The members of Carousel will see what Europeans think when they support Iowa psych heroes Radio Moscow for three weeks through Germany, Austria, Holland and Belgium, ending up at the Up in Smoke festival in Pratteln, Switzerland, on a bill with doom legends Pentagram.
"Friends of mine who toured Europe tell me it's unlike anything in America, so I'm anxious to experience it," says Mr. Tritschler. "Here, you're viewed as someone who needs to grow up and get a job, but over there, you're treated like a real artist."
"The main point is just to have a show every day and be a working musician," adds Mr. Wheeler. "I'm interested to see what the reaction will be when we put our music out there."
While joking how they "look like everyone else on Tee Pee" because of their long hair, the guys aren't youngsters -- they're all well over 30, with Mr. Tritschler pushing 37. "I like to think that 40 is the new 30," says Mr. Leger. "Athletes are making it longer in the NFL because of advances in medicine. With musicians, it's a bit different."
Such as the tendency to play in other bands: Mr. Wilson and Mr. Wheeler lead Outside/Inside ("it's like a blues band, but the way Creem or Jimi Hendrix would do it") who just issued a split 12-inch with locals Old Head, while Mr. Tritschler is in female-fronted metallers Lady Beast ("we just did a Midwest tour") and Mr. Leger remains with Hendricks, whose most recent gig was at the Electrical Audio barbecue in Chicago.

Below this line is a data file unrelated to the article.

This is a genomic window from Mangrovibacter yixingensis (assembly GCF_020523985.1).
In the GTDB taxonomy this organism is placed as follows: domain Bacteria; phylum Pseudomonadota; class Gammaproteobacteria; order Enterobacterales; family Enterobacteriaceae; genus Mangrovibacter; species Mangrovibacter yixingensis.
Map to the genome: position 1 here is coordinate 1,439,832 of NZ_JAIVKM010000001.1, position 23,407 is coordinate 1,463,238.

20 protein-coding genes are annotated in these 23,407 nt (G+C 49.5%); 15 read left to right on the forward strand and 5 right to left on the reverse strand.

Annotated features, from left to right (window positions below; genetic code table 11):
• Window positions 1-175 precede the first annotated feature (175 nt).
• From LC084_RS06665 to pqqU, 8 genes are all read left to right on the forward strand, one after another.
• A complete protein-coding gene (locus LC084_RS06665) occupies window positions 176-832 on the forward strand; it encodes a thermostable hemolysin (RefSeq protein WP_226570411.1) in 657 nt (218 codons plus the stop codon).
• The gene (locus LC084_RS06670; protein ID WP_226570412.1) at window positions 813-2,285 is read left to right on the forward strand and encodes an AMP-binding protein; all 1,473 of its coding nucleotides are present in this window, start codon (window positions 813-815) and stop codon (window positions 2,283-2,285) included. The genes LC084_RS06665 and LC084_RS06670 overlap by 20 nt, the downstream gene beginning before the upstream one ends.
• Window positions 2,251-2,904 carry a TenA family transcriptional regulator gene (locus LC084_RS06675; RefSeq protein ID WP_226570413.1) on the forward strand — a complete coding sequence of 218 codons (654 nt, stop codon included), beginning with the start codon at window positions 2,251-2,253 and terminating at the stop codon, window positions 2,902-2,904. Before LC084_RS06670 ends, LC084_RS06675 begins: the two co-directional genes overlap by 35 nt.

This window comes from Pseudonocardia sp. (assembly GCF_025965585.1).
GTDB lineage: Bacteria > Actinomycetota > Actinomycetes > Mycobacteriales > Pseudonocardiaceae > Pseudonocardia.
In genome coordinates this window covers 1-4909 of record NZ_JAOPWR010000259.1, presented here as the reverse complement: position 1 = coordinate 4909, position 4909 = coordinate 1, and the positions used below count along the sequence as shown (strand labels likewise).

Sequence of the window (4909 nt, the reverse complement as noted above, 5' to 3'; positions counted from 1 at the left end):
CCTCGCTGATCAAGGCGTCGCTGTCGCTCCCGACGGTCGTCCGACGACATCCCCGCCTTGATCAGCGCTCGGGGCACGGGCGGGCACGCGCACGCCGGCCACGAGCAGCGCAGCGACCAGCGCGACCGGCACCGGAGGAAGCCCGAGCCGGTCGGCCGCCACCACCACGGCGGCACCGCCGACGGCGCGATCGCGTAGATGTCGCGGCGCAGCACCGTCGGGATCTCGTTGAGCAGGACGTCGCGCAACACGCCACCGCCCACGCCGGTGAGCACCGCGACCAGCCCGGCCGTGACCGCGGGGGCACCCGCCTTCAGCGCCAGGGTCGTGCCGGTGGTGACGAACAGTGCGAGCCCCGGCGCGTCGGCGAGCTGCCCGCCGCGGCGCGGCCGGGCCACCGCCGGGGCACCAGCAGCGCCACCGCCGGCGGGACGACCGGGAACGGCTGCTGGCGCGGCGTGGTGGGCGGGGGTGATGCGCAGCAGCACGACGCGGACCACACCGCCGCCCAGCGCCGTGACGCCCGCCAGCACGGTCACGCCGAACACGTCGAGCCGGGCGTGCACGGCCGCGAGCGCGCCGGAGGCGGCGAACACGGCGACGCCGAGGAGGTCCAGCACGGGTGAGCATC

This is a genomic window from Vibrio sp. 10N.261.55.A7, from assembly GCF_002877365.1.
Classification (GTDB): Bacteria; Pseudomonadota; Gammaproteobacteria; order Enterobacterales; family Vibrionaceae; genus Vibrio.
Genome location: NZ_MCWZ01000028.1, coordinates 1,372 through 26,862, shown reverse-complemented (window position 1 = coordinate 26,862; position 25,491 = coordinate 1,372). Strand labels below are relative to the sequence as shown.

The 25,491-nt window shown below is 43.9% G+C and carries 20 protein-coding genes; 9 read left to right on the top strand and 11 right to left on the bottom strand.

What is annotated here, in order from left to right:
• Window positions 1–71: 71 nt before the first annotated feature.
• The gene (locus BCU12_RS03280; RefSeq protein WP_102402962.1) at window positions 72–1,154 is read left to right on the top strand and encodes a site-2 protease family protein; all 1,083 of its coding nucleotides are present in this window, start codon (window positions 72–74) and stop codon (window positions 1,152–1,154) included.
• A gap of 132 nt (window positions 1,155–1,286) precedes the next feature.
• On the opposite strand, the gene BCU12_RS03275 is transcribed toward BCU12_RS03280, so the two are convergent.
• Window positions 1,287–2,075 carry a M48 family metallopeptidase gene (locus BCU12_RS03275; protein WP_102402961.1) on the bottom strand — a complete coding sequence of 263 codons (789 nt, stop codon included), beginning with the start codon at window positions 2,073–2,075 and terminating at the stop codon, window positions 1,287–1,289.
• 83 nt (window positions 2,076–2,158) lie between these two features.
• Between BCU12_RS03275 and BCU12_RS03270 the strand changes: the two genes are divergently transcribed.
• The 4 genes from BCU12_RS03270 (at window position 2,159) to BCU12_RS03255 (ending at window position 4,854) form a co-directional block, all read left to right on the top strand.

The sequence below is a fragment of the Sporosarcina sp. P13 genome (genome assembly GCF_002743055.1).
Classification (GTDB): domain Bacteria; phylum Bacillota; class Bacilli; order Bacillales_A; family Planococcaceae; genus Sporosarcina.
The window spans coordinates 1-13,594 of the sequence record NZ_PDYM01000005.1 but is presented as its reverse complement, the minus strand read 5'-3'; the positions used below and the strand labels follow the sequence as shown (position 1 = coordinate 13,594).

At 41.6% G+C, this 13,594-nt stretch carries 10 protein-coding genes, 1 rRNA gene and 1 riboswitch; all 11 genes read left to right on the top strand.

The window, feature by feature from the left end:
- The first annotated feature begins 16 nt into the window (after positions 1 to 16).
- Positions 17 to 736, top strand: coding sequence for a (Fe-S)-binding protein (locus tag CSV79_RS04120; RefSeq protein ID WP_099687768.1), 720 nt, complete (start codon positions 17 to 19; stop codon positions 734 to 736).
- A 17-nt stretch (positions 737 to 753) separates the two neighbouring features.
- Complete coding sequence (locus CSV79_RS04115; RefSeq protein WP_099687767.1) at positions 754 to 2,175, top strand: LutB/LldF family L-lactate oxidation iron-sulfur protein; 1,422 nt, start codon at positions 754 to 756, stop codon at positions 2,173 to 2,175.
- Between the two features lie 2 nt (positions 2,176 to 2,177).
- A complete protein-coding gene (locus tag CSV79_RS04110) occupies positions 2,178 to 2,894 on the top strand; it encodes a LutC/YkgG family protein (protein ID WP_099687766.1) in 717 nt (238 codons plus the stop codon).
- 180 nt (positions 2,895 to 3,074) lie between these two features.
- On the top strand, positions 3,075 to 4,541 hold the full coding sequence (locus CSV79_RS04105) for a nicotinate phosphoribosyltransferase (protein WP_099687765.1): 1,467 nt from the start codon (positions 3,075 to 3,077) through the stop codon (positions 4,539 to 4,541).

Pittsburgh hipsters often recognize Mr. Wheeler as their friendly bartender on the second floor of the Bloomfield venue Brillobox. "People come up to me and say, 'I saw your band.' It does make it easy to book a show there -- I can just text the owner," Mr. Wheeler says with a smile.
Some aspects of being in a signed band are surreal to him, however. "I talk to our [European] promoter and the publicist. I keep track of the product -- how many units I should get for the tour," he adds, and then it's back down to Earth. "I've still got to get up and check IDs all night at a bar."
Manny Theiner is a Pittsburgh-based freelance writer.